US Corporate Sector Hails India's Move to Slash Income Tax Rate for Companies
The government on Friday slashed the income tax rate for companies by almost 10 percentage points to 25.17 per cent and offered a lower rate to 17.01 per cent for new manufacturing firms.
News18 Creative by Mir Suhail.
Washington: The US' corporate sector has lauded the Indian government for substantially slashing the income tax rate to 25.17 per cent, saying the move will reverse the economic slowdown and will allow global companies a "good option" for growing their manufacturing base in the country.
The government on Friday slashed the income tax rate for companies by almost 10 percentage points to 25.17 per cent and offered a lower rate to 17.01 per cent for new manufacturing firms to boost economic growth rate from a six-year low by incentivising investments to help create jobs.
Finance Minister Nirmala Sitharaman said the reduction in tax rates was done by promulgating an ordinance to an amendment to the Income Tax Act.
"We laud the Government for addressing our longstanding demand for lowering the corporate tax rates. The move will make Indian companies globally competitive and allow global companies a good option for growing their manufacturing base in country," Mukesh Aghi, president of US India Strategic and Partnership Forum (USISPF) told PTI.
"This is a welcome step to reverse the economic slowdown," he said.
Aghi said additional announcements pertaining to lowering of MAT rate to 15 per cent, non-applicability of buy-back tax on select listed companies and limiting the applicability of higher surcharge by making it non-applicable on capital gains on sale of security, including derivatives held by FPIs, will help in re-assuring investors from global economies including the United States.
"USISPF continues to be at the forefront in partnering with the Government of India towards initiatives like these which enhance the ease of doing business in India," he said.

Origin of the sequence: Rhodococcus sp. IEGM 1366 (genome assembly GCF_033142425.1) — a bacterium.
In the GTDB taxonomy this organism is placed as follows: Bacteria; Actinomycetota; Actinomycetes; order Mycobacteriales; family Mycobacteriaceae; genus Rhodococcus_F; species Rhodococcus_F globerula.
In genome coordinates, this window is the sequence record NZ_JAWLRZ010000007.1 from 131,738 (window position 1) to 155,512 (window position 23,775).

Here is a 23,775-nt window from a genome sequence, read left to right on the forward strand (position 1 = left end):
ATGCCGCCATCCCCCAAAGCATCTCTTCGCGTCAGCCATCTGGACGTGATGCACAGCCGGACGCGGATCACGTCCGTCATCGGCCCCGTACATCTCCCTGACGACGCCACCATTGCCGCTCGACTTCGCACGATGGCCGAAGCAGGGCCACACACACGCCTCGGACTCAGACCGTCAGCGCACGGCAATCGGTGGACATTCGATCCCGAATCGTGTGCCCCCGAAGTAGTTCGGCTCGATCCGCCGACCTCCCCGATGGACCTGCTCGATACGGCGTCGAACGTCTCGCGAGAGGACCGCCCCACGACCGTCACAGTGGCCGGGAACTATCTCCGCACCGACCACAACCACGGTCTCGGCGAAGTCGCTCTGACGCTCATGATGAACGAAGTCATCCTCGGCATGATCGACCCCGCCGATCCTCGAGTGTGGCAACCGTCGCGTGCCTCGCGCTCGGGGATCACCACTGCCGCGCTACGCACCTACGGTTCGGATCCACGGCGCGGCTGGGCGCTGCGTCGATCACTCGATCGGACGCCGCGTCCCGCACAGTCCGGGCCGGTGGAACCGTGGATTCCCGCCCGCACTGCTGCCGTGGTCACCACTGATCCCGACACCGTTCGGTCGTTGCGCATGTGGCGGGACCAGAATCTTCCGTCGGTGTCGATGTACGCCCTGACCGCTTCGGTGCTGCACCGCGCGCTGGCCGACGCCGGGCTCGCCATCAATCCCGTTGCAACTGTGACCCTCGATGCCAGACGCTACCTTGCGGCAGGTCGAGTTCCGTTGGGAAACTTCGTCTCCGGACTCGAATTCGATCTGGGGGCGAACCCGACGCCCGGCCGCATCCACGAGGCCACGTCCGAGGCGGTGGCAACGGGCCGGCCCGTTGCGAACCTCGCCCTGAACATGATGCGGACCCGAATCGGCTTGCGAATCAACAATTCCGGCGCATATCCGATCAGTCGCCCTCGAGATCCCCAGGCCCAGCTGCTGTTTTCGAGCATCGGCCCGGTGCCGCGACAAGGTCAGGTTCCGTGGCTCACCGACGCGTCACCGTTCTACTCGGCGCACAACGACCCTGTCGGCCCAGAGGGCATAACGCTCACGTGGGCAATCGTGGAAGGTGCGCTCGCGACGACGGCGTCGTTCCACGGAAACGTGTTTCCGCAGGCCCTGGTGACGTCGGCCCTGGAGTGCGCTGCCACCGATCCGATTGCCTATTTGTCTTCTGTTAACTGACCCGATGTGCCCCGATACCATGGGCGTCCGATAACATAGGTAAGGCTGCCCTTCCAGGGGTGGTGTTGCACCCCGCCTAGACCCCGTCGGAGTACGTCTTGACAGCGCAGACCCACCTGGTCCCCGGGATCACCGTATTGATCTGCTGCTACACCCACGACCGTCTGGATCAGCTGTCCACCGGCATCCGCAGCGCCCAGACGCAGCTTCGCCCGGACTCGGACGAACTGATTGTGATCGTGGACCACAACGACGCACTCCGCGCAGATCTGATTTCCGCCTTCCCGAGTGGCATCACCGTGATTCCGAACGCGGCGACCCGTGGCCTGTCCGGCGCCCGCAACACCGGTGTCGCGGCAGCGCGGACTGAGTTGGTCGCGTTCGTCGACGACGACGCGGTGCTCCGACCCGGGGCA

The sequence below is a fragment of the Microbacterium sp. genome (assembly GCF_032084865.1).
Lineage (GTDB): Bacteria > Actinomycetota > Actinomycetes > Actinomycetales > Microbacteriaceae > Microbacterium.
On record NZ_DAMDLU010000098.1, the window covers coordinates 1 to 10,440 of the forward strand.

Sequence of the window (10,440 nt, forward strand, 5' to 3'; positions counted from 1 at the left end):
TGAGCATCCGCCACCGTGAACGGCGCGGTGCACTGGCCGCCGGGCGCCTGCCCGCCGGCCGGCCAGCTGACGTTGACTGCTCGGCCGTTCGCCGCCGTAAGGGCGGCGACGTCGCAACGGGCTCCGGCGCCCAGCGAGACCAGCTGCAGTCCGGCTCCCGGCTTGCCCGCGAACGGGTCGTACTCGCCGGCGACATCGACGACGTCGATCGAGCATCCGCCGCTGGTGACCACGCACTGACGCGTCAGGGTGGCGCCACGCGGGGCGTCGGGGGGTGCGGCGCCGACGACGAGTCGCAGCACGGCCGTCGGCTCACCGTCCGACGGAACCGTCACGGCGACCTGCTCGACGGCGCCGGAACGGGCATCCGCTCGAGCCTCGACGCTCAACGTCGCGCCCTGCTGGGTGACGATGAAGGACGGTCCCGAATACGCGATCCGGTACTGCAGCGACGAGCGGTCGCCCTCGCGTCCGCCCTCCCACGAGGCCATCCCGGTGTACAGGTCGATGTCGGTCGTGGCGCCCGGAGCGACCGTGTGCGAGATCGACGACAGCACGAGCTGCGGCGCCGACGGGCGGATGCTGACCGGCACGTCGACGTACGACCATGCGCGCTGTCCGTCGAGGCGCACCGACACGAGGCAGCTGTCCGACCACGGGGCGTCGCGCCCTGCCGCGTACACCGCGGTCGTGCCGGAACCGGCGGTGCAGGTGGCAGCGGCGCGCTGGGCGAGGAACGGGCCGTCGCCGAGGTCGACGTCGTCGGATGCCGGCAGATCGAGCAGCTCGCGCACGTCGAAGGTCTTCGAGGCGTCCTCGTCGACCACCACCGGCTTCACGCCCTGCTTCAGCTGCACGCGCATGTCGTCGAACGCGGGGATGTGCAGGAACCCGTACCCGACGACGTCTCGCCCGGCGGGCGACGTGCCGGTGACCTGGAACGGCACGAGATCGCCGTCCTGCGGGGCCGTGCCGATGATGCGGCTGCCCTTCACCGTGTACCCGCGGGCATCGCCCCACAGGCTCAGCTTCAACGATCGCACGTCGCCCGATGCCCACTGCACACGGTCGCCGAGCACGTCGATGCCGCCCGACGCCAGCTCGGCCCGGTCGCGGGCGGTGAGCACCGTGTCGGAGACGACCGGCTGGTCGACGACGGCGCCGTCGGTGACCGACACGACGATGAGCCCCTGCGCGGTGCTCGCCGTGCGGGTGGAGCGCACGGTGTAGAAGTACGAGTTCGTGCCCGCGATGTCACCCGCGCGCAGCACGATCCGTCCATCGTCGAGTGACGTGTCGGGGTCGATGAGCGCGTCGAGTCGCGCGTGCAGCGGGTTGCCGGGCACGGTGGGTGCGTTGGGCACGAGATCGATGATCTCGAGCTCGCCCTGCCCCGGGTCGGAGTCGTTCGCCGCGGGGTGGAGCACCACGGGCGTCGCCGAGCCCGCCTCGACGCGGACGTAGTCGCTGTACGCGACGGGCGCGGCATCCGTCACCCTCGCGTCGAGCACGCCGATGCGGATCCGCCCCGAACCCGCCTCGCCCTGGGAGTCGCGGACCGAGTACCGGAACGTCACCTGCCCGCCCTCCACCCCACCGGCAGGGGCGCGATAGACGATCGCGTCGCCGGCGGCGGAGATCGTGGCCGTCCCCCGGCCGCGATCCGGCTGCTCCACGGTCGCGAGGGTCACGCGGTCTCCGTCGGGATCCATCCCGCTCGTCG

Aghi exuded confidence that the trade disputes between India and the US will be resolved by the time Prime Minister Narendra Modi and President Donald Trump meet in New York for the second time in three days' time on September 24.
"Absolutely", he said when asked if some of the trade issues would be resolved.
"The gap is not that big. I am confident that by the time when Prime Minister Modi and President Trump meeting New York, a lot of the issues would have been sorted out," he said.
Responding to a question, Aghi said the sentiment about India among US companies was now more mature and more calculated.
"What we are saying is that the investment process in India from US companies is not slowing down. In fact, they're looking at how do we have a backup strategy, especially for manufacturing, China plus one strategy. And India becomes one of the options," he said.
Noting that the bilateral trade now is USD 142 billion, he said it was experiencing a double digit growth, despite all the disputes.
"US companies are gaining market share in India. Companies such as Google, Facebook, Amazon, WhatsApp, Uber have been shut out of China. So the market is open for US companies. The US is one of the largest FDI investor in India," he said.
That momentum will continue especially in light of the extremely positive reforms announced by India today to cut corporate tax rates, Aghi said.
"It sends a message that India is open for business, welcoming to foreign investment and this is a long-term opportunity to continue engagement with industry," Aghi said.
As the India US trade grows and the relationship deepens, there will be friction points, there will be disagreements, he noted.
But, there is enough maturity on both sides to sort this out and keep the bigger picture in mind to move forward, Aghi said.
Applauding Sitharaman for the decision, USA India Chamber of Commerce president Karun Rishi said it was a bold, progressive and historic move.
"It signals the Indian government's commitment to economic growth and its goal of a USD 5 trillion economy by 2025," he said.
Cutting tax on new manufacturing companies from 25 per cent to 15 per cent will make India competitive and incentivise setting up manufacturing units in India. This will firmly revive growth and create much needed new jobs, Rishi said.
Allowing corporate social responsibility (CSR) spending on incubators or research grants to institutes engaged in promoting science research can accelerate innovation in India, Rishi said.
He hoped the Indian corporate sector will use CSR to support basic and early BioPharma research for the benefit of 1.3 billion Indians and rest of the world.
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